Mrs. Louis Lengfeld, in the opinion of her friends, has not slowed down since she was one of San Francisco's top golfers. Mother of three and grandmother of four, her lifetime of devotion to golf has led her into activities that culminated recently with membership on the President's Council for Youth Fitness. In 1941, when she was president of the California Women's Golf Association, she mobilized golfers for recreational work with servicemen. Out of this grew the Swing Clubs which she directs. A golfing program which began in veterans' hospitals, it has now blossomed into a scheme which includes youth groups, with an eye on golf's contribution to physical fitness and the building of future champions. Under the aegis of the United Voluntary Services, which Helen Lengfeld also heads, top golfers volunteer their time to coach the kids. In a recent eight-month period Mrs. Lengfeld traveled 27,000 miles by car and 12,000 by train to encourage her projects. There are Swing Clubs in 63 veterans' hospitals, some overseas and even on "Texas Towers." In her spare time Helen Lengfeld, who lives near San Francisco, runs the Jr. Girls State Championships at Pebble Beach, edits a golf magazine and stages the women's golf tournaments on the Monterey Peninsula. But she doesn't find time to play golf any more.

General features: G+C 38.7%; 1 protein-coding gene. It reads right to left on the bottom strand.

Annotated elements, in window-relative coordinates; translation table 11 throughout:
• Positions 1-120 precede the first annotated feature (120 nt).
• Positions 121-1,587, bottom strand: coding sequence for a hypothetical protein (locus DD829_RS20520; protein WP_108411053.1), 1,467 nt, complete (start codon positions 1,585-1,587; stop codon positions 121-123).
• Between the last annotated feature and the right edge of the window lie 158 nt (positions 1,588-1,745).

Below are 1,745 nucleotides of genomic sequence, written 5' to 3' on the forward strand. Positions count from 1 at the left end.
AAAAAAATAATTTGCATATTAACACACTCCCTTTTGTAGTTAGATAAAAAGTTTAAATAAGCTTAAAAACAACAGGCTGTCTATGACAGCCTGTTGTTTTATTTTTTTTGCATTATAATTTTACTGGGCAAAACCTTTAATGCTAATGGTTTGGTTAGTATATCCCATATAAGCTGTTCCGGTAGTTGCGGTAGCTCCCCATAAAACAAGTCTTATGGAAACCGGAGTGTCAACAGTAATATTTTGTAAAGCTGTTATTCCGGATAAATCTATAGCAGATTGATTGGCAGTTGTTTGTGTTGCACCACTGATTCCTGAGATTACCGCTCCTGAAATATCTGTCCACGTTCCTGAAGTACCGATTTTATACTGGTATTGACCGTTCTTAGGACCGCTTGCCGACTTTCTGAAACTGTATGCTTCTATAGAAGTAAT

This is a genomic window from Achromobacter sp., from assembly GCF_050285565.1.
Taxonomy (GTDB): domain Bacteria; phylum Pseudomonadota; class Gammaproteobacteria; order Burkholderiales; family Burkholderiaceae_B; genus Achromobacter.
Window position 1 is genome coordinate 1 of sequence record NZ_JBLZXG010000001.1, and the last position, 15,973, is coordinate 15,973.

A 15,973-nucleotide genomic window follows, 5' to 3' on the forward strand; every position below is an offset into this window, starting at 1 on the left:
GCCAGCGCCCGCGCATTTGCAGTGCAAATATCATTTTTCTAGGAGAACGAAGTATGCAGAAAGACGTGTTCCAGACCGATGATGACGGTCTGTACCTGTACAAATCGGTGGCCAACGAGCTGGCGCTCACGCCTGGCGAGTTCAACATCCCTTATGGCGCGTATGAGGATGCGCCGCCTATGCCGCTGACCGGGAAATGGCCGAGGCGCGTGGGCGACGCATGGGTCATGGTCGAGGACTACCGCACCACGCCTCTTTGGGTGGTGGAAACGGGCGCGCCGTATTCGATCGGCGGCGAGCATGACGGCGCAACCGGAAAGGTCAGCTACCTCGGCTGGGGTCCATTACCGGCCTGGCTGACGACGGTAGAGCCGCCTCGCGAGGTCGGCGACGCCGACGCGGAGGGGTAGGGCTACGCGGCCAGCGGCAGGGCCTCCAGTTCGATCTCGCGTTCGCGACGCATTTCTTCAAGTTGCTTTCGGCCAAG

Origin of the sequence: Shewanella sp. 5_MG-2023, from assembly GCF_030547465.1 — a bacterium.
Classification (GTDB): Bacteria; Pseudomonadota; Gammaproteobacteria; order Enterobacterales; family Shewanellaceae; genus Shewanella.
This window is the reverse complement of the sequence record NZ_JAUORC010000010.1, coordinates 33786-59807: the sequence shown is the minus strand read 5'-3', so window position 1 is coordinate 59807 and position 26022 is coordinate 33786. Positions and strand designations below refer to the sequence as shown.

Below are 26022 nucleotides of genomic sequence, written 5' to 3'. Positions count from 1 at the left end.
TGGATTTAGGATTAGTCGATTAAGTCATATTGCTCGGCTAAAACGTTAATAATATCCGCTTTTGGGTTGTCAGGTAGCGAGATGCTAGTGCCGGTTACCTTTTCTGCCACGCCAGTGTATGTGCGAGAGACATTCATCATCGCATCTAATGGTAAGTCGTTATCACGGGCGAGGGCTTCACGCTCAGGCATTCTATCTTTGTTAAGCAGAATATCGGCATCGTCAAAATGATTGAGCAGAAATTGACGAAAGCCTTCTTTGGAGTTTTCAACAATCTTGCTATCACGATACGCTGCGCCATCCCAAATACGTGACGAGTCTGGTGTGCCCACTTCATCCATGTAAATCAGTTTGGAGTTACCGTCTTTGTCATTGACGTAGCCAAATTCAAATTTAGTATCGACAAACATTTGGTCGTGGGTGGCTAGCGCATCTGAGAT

Table of Contents
Jan. 6, 1958
- By William F. Talbert
Barry MacKay, who very nearly missed the trip, was the big news as the U.S. failed to win back the Davis Cup. His team captain here-calls him the hope of tennis
Some are for water, some only for show, but all fit the sun
Nor rain nor cold nor reluctant birds could stop these spaniels from brisk completion of their top contest: the National Field Trial Championships